The coronavirus strikes again. Workplace technology specialist Xerox (XRX) has ended its $35 billion hostile takeover bid for larger sector rival HP Inc. (HPQ 3.81%).

What Xerox said

"The current global health crisis and resulting macroeconomic and market turmoil caused by COVID-19 have created an environment that is not conducive to Xerox continuing to pursue an acquisition of HP Inc.," Xerox said in a late-Tuesday press release. "Accordingly, we are withdrawing our tender offer to acquire HP and will no longer seek to nominate our slate of highly qualified candidates to HP's Board of Directors."

Xerox assured investors that a combination with HP still makes a ton of strategic sense, but HP's board of directors never accepted the proposal, and it seems silly to continue the push in the middle of a global health crisis.

Cartoon showing many people declining an offered handshake in various ways. Below, a text banner reads Say no to handshake!

Social distancing stopped this business handshake, as well. Image source: Getty Images.

What HP said

HP was quick to issue a response. The company expressed no regrets about dodging Xerox's takeover bid.

"HP is a strong company with market leading positions across Personal Systems, Print, and 3D Printing & Digital Manufacturing," HP said. "We have a healthy cash position and balance sheet that enable us to navigate unanticipated challenges such as the global pandemic now before us, while preserving strategic optionality for the future."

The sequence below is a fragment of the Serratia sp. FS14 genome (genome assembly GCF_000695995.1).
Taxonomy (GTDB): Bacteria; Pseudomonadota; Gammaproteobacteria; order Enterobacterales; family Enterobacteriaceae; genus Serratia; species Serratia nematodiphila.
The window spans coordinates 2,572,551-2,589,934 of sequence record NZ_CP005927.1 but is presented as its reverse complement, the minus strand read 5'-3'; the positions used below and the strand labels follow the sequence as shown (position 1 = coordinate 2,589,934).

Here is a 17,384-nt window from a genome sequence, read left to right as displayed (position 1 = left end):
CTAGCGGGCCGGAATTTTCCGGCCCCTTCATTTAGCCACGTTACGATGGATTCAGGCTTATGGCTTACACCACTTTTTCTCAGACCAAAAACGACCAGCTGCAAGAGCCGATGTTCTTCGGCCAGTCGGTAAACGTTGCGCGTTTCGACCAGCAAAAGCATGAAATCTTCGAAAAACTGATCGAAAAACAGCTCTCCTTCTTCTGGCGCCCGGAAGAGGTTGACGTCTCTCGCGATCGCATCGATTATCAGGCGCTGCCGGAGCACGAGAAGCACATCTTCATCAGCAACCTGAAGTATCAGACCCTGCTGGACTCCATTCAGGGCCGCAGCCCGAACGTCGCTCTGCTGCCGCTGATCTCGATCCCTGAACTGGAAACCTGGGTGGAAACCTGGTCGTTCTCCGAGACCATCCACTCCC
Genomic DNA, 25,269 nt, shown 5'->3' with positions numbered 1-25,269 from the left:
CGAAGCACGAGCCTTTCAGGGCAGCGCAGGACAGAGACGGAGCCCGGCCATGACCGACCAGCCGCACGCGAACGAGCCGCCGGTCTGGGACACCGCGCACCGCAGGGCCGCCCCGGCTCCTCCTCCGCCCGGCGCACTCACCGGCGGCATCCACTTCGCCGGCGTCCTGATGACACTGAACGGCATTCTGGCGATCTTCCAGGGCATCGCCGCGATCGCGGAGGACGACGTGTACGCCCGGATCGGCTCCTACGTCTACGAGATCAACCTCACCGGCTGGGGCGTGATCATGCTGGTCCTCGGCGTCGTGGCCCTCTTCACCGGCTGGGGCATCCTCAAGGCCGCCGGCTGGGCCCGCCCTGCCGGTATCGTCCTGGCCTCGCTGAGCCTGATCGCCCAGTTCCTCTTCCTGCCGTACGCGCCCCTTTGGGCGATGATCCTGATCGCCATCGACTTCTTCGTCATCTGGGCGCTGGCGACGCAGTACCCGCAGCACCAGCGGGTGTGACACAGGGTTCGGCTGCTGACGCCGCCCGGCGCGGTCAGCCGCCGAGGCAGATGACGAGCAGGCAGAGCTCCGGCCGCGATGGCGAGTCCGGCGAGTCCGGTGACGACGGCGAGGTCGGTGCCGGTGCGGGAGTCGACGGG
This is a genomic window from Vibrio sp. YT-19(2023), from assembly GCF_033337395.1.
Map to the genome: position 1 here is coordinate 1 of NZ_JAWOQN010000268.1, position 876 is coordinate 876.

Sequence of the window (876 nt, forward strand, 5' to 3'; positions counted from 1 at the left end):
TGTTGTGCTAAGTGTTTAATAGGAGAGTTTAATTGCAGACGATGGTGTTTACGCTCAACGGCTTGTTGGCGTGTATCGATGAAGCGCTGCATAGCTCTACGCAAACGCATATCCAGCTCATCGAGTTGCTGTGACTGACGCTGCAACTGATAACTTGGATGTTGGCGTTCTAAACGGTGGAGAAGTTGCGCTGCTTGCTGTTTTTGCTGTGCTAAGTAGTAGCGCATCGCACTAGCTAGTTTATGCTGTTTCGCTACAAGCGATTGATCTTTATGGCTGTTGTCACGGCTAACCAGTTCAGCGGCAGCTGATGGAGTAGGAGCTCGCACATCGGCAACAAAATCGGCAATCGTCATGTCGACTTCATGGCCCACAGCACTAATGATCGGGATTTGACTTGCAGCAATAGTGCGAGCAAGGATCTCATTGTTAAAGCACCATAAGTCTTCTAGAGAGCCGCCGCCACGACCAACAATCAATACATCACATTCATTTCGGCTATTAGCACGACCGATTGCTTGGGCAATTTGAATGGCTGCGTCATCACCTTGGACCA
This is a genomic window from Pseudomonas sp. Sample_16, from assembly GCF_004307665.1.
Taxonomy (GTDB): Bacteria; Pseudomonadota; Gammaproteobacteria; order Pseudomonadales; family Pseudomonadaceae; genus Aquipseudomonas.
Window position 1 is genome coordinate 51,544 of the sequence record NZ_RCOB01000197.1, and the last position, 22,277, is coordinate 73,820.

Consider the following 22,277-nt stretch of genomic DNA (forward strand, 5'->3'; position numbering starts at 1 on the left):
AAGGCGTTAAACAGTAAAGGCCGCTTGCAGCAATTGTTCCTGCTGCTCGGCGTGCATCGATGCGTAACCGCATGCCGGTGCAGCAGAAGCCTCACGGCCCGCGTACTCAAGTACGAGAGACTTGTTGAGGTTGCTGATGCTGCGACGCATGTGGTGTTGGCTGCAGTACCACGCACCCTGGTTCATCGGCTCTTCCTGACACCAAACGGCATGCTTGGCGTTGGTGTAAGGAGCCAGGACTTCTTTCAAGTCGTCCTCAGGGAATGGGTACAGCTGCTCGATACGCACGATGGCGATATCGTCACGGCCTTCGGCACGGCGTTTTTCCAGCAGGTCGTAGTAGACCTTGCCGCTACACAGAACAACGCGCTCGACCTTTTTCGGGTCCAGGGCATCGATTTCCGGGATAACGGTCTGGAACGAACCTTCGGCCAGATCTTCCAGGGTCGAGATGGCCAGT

What now?

Xerox is going back to the drawing board, focusing on crafting an effective response to the COVID-19 crisis above all else. And $24 billion of financial commitments from a consortium of banks will not be needed now, though Xerox may come knocking again with a different buyout target in mind.

The board of directors has made it clear that mergers and acquisitions have become a major driver of Xerox's growth plans, and the company clearly isn't afraid to chase some very large prey. Let me remind you that HP's market cap was 6.3 times Xerox's on Tuesday.

HP gets to sit back and disconnect from the buyout defense, which included a "poison pill" policy and a massive commitment to share buybacks. I wouldn't be surprised to see HP's $15 billion buyback authorization sitting mostly unused as the coronavirus crisis plays out, even though share repurchases actually make a lot of sense when share prices are low.

Both HP and Xerox stocks are trading roughly 5% lower in Wednesday's premarket action. This hostile takeover drama is over, so you can pay closer attention to the best buys in today's market instead.